Twin Peaks actor Kyle MacLachlan opened the Prada menswear show, which saw a flurry of accomplished actors take to the catwalk, including Jeff Goldblum and Sex Education newcomer Asa Butterfield.
If Prada were to sum up three items for next season it would be the trench, blazer and a square-toed shoe, all architectural pillars of a working man’s wardrobe. The trench: broad-shouldered, double-breasted and accentuating of waist and chest is old school masculine in its military length to below the calf. Other versions include a double-breasted wool or cashmere with a sheepskin hem and arm trims.
Blazers had the same exaggerated cut in the shoulder, emphasising power and strength, with hidden buttons and minimalist closure. Sleeves were elongated, with just three-quarters of a hand popping out, in bright red or yellow gloves that matched the socks.
Trousers fell long and loose over shoes, a feature that signalled the end of cropped pants. What does a longer length trouser signal for the working man? Perseverance and reliability perhaps. The shoes were black and sturdy, the square toe cementing the show’s theme, “a parody of man power.”
Notes accompanying the collection gave insight into Miuccia Prada and Raf Simons’ mindset: “we were thinking about meaningful fashion, pieces that make sense. Clothes that make people feel important.”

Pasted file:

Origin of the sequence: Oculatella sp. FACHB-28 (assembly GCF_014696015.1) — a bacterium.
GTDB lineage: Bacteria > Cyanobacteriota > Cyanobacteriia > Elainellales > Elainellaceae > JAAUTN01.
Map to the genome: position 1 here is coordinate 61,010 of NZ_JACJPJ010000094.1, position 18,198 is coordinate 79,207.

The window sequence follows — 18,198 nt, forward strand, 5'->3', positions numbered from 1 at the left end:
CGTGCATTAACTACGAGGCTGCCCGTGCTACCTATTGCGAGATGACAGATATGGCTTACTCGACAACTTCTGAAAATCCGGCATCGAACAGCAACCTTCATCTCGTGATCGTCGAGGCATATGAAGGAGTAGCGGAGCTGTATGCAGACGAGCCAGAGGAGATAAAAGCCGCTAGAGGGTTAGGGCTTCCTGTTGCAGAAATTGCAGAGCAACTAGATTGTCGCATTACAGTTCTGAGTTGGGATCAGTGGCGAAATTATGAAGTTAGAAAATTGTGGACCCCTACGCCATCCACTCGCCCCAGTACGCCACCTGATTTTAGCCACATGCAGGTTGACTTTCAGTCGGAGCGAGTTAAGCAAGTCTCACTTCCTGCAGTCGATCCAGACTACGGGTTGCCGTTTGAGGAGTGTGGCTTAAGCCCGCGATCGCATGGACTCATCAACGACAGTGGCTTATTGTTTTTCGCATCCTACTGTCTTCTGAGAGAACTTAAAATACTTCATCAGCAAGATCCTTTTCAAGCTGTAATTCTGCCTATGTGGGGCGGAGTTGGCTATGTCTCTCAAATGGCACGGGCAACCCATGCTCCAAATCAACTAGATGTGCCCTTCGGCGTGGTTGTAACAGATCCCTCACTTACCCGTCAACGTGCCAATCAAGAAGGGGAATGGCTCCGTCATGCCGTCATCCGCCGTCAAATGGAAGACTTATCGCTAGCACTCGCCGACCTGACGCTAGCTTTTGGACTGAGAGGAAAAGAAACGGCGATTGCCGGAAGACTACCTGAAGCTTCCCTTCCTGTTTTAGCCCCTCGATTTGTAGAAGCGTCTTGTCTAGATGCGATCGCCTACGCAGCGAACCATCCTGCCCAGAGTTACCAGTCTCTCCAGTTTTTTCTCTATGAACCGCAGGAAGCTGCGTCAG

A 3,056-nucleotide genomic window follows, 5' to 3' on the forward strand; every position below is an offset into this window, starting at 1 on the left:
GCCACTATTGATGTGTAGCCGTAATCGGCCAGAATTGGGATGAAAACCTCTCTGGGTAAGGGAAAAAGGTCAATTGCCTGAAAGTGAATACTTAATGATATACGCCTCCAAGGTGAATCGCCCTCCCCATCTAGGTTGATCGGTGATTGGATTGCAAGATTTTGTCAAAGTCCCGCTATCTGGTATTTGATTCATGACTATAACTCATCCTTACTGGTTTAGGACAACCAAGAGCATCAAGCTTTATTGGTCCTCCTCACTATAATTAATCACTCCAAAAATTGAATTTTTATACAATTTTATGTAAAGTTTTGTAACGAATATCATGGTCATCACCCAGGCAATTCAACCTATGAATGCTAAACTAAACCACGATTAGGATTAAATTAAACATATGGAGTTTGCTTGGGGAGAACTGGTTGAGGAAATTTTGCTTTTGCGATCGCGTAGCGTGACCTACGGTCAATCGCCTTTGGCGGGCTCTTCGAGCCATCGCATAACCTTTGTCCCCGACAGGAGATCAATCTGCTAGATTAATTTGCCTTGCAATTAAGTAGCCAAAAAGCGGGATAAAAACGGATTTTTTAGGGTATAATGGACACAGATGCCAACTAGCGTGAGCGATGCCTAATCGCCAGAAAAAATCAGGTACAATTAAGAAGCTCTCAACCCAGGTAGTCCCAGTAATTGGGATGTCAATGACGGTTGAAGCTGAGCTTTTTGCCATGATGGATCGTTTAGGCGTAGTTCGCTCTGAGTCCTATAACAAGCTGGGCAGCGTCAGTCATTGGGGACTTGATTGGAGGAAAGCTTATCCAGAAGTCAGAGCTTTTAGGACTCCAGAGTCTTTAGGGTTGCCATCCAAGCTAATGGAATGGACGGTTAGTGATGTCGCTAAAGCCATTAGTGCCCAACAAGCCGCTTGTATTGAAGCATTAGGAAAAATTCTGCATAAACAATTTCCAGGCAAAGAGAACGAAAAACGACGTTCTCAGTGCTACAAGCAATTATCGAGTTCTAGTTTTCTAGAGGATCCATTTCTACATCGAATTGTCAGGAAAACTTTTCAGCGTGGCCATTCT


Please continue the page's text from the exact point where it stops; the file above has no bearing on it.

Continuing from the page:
“The collection celebrates the idea of working – in all different spheres and meanings. It is a practical, everyday thing. But here, you are formally important. You are not casual.”
Body of Work
Prada said the collection represents a uniform of reality, rematerialized in leather and silk tech as a mark of respect and value. These are laid alongside the language of sartorial tailoring, a formality which confers an importance.
In a statement Prada said the garments “exemplify a constructed modernism, with the architecture of the body given emphasis, shoulders and waist delineated through traditional tailoring, a silhouette then transmuted to everyday garments. Through fabrication and methodology, an equal gravity is given to each genre of clothing - every facet of reality is offered significance, a sophistication and esteem, a lasting value.”